Written by Rylan Sekiguchi
When I decided in late 2005 to audition for San Jose Taiko, I had no idea how much it would change and enrich my life. I was a recent college graduate with a background in music and martial arts, and I was just looking for a fun after-work activity. Taiko—in its elegant blend of musicality and physicality—seemed like it would fit the bill perfectly.
It did. And it has. But over the years, SJT has also become much more to me than just a fun activity; it has become a space for creative expression, a community of fellow artists, a circle of friends, a team, a home. I’ve now been a part of the SJT family for almost eight years, and I’m proud to be a thread in the fabric of the group’s rich 40-year history.
I will always be a part of that family in spirit, and I will always be a part of that history. But this—in all probability—is my last year playing with San Jose Taiko. In a few weeks, I will move across the country and begin a new chapter of life far away from the Bay Area, my home for the past 13 years.
Looking back on my time with SJT, I have many reflections, many memories, many thoughts—far more than could fit in a post like this. But if there’s one word that sums it all up, it is this: gratitude.
In November 2012, SJT Artistic Director Franco Imperial approached me with an idea: a rap-and-taiko project that would celebrate SJT’s 40th anniversary and, more importantly, pay homage to all the friends, neighbors, and community members who’ve supported SJT through the years. The central theme, Franco told me, would be “gratitude.” I immediately agreed.
Today, nearly a year later, we’re happy to finally release “Arigato,” a song and music video that represents the fruition of that project. Please think of it as a short but heartfelt thank-you card from all of us in SJT for 40 years of your love and support. This song is for you. This song is yours.
Working on this project while simultaneously preparing to leave San Jose has made me reflect even more deeply on the gratitude I feel for the people in my own life—my own friends, my own neighbors, my own communities, and of course my own special SJT family. In this sense, many of the song’s lyrics have dual meaning for me. I hope you find your own meaning in the lyrics, too, and that they might stir up similar feelings of gratitude for you.
And so, it’s with a humble heart that we offer you this small gift as a symbol of our appreciation. We hope you enjoy it. For your support, for your collaboration, for your generosity, for your friendship, for your love… we say “arigato.”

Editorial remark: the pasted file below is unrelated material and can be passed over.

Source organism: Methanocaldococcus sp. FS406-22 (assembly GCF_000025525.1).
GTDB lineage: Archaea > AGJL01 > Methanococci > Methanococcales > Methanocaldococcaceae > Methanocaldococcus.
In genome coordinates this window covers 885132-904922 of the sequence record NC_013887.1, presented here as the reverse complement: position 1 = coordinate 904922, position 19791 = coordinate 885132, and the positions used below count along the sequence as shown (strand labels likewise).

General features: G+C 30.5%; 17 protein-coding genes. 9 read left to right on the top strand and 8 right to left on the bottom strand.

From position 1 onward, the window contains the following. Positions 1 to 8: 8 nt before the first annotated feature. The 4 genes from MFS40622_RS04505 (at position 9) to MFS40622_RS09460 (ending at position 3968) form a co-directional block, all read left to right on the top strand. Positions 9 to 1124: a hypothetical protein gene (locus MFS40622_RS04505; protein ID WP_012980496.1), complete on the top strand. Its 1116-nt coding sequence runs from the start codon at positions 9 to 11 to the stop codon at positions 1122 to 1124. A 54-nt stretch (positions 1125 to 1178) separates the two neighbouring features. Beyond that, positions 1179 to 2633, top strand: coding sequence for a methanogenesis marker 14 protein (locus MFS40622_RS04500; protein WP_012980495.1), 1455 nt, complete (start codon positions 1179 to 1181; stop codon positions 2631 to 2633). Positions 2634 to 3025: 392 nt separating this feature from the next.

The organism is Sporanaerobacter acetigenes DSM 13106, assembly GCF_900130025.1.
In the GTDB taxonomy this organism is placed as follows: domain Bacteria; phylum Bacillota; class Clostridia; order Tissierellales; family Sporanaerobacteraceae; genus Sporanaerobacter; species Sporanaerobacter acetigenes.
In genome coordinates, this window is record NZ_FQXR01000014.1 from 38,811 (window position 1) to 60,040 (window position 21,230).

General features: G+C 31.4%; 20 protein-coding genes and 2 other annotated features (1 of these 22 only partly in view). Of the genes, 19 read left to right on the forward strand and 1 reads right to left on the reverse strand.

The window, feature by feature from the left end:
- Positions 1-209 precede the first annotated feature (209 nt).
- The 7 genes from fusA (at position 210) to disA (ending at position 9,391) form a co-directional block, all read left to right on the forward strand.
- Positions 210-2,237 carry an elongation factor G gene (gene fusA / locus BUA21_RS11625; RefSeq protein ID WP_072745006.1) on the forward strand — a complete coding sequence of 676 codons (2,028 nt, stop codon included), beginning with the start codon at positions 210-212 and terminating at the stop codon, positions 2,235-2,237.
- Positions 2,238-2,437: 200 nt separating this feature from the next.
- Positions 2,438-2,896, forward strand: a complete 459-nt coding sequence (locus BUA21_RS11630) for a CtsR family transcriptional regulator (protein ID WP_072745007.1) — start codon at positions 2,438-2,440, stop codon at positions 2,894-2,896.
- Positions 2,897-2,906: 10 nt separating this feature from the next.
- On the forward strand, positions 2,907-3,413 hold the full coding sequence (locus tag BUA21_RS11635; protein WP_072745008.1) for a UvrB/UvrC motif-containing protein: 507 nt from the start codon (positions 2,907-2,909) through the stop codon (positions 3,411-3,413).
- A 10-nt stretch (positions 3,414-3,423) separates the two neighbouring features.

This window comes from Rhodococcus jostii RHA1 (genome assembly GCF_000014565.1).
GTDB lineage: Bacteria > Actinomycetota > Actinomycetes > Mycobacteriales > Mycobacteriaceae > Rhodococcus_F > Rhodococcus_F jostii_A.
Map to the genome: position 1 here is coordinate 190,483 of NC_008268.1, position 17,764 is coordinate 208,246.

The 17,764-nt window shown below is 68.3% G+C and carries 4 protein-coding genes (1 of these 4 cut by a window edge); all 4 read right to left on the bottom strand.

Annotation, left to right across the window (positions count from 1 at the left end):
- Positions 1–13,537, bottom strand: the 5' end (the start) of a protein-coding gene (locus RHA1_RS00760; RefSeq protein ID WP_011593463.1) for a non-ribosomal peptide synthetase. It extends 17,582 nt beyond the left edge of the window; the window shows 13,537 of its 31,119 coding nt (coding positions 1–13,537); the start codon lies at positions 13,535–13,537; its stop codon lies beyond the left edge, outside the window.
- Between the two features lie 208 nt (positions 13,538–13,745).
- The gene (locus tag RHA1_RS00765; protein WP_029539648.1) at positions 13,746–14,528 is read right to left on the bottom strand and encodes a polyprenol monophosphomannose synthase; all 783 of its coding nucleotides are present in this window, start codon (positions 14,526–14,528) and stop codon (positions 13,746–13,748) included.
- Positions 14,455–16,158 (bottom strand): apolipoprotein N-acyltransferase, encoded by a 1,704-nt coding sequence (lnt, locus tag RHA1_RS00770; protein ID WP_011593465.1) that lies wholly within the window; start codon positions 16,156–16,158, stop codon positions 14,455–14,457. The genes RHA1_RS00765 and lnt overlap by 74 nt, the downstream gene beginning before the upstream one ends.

Lyrics by Rybo
Music production by DJ Squareweezy of The Bangerz
Based on "Arigato" (2002) by Franco Imperial, performed by San Jose Taiko and the San Jose Betsuin Junior Choir
Videography by Peter Pheap, David Sanchez, and Rylan Sekiguchi
Filmed at the 2013 Nikkei Matsuri in San Jose Japantown
VERSE 1: From the first day to 40th birthday / from the Buddhist church, where the group first played in the first place / It’s natural making art in the birthplace / It’s San Jo like the Sharks and the Earthquakes / Couldn’t have done it without the love of the hometown / The home crowd supporters shout with their own sound / Couldn’t have done it without the love in a hundred percent in some of the men and the women willing to run it / And to that, we stay faithful / And to our predecessors, stay grateful / ‘Cause that which is built today is only as sound as the foundation first laid / So in recognition of all of that, the mission of this track is to holler back / It’s something that we had to do, a small token of our gratitude
CHORUS: Arigato, arigato / arigato, arigato / for the grounding, support, and community / from our founding to all that we grew to be / Arigato, arigato / arigato, arigato / to the fam, the friends, and fans, and all of those who lent hands
VERSE 2: Raised in J-Town in SJ, proud of our community, our city and state now / The opportunity to rep our community’s useless, unless used as a muse musically / Before the drum was a drum, the drum was a tree / Before the tree, the tree was a seed that was fortunately able to sprout and start to photosynth / Its flourishing was only allowed through proper nourishment / And over time it grew through the grace of the rain, sunshine, and dew / And each try reaching for sky was thanks to the sturdiness the earth had supplied / So the same with our lives, and so the same with our group / We only reach a new high when we can deepen our roots / So if we reach for the sky, and if we seek and we find, we must remember how the earth nursed a tree from a shoot, and say “thank you”
VERSE 3: Forty years from first founding / The group’s growth granted by great grounding / See, the fertile soil is suitably San Jo, so we stay rooted to the community / Considering everything we’ve inherited and benefited from, to credit is an imperative / So with a humble heart and in gassho, we say “arigato”